Q: Looking back to the start of the 2008 season, it didn’t look too bright with a number of retirements caused by accidents and technical problems. Then suddenly with the arrival of the STR3 the fog lifted and you established yourself as a regular points scorer…
Sebastian Vettel:
Well, first of all you usually don’t change cars mid season as we did - in Monaco we swapped to the STR3. It was seen by many as quite a risky move, but for us it was the dead-right decision - and it gave us a dream second half of the season. We had started into 2008 with the B-version of the ‘07 car and that caused us numerous retirements. Performance-wise too we were not there, where we would have liked to be, but everything changed after Monaco. And when we added some updates towards the end of the season our performance level was going up further. We can still hardly believe that we scored so many points - and even won a race! It’s phenomenal.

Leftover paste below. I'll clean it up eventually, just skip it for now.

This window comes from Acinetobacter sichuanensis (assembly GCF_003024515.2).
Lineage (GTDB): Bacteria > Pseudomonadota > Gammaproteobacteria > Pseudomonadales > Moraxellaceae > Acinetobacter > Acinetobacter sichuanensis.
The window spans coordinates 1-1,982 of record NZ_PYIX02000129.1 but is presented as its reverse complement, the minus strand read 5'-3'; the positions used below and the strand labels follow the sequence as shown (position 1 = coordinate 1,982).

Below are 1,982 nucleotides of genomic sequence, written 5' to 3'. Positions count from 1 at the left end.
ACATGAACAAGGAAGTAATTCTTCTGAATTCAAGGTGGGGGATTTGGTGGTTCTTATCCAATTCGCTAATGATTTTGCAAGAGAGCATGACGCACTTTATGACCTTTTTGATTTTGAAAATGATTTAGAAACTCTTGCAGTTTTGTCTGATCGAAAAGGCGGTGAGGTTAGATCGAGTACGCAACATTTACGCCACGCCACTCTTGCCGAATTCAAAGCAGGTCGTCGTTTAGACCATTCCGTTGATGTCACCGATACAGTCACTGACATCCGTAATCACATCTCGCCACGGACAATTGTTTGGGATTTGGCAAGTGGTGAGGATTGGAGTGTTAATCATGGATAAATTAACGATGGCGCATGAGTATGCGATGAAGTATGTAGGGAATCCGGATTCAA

Q: In that early phase of the season you must have wondered whether you had made the right move in joining Toro Rosso rather than staying with BMW Sauber, even if it was only as a test driver…
Of course. But I wanted to race and when I was offered the Toro Rosso cockpit there was no second of doubt in my mind that I would take it. Sure there was risk involved because at that moment Toro Rosso wasn’t a good team at all, but in the end my race appetite prevailed. If I had stayed with BMW Sauber I have no idea where it would have taken my career. Probably sometimes you have to take a step back in order to move several steps forward, so the decision was right. Hopefully I’ll be able to say the same at the end of next season.

Q: Your season highlight was obviously your Monza win, but what were the other influential moments and what did you learn from them?